I’m no “harbinger of doom”

The <i>London Evening Standard</i> is talking tosh.

It's great having a blog where you can respond to all kinds of tosh. The following appeared in the Evening Standard's City Spy section today:

Harbinger of doom David "Danny" Blanchflower says it is "perfectly feasible" that the economy will shrink again in the first and second quarters of 2011 after the slump at the end of 2010. After all, the ex-Bank of England rate-setter says, the National Institute of Economic and Social Research is forecasting "an average of only 0.1 per cent for the two quarters". No, it's not, Danny. It thinks the economy will grow by 0.7 per cent in the first quarter and 0.3 per cent in the second quarter – not great, but better than those desperate for the government to fail would like.

Why don't we look at what NIESR says – try this for size, from their website dated 1 February 2011:

Growth in 2011 will be lacklustre. The economy will expand by 1.5 per cent, barely higher than the 1.4 per cent expansion in 2010. Some of the output lost to the exceptionally poor weather in late 2010, when GDP fell by 0.5 per cent, will be regained in early 2011, but the average rate of growth across the two quarters will be just 0.1 per cent.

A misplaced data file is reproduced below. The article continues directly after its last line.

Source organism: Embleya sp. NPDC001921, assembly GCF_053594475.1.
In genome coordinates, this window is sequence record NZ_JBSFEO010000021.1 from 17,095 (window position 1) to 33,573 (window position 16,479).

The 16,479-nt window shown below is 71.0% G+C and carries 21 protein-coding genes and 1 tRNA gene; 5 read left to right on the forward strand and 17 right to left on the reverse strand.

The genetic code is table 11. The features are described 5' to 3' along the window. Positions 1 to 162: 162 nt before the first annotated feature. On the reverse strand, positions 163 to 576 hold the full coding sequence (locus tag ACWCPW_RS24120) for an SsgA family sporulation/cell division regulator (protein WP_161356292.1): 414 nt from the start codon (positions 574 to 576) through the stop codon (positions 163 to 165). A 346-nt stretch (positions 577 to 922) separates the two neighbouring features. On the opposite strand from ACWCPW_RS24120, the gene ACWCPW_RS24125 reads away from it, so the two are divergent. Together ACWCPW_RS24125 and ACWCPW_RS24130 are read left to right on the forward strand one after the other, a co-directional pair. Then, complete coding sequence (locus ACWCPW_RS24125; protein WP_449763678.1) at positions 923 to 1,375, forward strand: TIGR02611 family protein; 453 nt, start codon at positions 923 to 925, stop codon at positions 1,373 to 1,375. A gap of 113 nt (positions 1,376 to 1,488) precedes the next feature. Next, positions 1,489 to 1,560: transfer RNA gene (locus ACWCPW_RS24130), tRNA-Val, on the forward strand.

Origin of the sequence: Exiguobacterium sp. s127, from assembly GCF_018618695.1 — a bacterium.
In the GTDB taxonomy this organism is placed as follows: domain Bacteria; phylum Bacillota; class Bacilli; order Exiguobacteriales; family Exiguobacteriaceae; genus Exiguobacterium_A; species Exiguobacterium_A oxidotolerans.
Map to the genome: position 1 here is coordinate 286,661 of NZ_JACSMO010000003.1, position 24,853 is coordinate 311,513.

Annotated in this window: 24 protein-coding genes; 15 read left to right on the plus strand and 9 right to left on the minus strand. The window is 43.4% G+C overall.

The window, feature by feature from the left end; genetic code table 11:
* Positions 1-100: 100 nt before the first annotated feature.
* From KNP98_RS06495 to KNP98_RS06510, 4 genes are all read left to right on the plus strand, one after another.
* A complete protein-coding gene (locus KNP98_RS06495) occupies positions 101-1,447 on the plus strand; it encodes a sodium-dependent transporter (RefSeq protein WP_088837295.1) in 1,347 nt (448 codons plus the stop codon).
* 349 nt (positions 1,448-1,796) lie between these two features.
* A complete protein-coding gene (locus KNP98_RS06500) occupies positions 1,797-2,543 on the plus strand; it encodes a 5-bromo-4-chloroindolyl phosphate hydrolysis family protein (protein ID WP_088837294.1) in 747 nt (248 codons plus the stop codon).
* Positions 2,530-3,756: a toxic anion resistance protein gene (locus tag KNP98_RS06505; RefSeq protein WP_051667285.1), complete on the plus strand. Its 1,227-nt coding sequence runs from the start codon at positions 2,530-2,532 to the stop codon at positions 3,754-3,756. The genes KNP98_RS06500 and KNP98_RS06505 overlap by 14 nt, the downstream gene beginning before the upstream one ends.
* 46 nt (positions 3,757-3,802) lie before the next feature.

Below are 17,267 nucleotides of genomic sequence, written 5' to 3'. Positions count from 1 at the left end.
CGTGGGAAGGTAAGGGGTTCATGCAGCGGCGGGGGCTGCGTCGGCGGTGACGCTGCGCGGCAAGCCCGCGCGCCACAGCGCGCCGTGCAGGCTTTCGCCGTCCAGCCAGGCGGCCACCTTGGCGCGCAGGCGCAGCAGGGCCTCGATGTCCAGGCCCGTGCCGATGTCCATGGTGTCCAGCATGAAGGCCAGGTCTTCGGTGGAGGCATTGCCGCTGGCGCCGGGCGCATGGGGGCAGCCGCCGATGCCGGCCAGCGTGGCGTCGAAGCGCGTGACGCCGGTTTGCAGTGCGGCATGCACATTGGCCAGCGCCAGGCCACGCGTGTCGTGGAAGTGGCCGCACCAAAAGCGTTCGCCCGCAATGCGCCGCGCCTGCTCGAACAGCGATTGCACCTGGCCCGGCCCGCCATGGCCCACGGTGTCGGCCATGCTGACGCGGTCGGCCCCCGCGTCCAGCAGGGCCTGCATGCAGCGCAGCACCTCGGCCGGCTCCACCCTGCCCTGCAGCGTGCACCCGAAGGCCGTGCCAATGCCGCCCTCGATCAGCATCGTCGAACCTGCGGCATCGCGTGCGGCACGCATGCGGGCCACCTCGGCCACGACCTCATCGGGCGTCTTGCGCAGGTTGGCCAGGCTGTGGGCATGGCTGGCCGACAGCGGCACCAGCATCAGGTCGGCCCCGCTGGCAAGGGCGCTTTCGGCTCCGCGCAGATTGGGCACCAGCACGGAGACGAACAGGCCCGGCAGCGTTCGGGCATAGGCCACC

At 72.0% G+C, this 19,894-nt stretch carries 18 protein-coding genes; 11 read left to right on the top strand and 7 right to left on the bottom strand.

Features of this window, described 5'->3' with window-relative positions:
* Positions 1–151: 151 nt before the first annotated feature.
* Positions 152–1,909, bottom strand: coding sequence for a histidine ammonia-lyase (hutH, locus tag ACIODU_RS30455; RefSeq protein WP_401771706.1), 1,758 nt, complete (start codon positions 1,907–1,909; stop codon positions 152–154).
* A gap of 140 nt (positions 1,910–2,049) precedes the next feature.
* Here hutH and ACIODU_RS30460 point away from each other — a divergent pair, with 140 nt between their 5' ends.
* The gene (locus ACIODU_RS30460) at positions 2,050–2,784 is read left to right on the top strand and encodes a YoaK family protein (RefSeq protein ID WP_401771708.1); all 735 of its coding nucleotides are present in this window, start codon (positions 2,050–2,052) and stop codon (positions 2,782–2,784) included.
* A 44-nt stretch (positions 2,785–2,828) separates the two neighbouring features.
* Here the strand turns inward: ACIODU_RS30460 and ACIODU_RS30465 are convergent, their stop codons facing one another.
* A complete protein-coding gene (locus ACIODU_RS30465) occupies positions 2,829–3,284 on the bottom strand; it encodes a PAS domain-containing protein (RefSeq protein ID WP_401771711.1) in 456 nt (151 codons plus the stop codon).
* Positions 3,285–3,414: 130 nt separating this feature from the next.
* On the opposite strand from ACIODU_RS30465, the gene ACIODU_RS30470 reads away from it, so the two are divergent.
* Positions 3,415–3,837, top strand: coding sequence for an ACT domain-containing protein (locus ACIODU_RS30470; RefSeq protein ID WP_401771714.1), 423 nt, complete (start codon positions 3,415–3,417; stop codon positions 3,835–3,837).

Isn't that what I said? Actually it is:

Third, fiscal austerity is going to impose a major downward pressure on growth, which is going to struggle to get anywhere near 2 per cent in either 2011 or 2012. Indeed, it is perfectly feasible that Q1 2011 and more likely Q2 2011 will see negative GDP growth or even both. NIESR is forecasting an average of only 0.1 per cent for the two quarters.

Correction: see comments below.

David Blanchflower is economics editor of the New Statesman and professor of economics at Dartmouth College, New Hampshire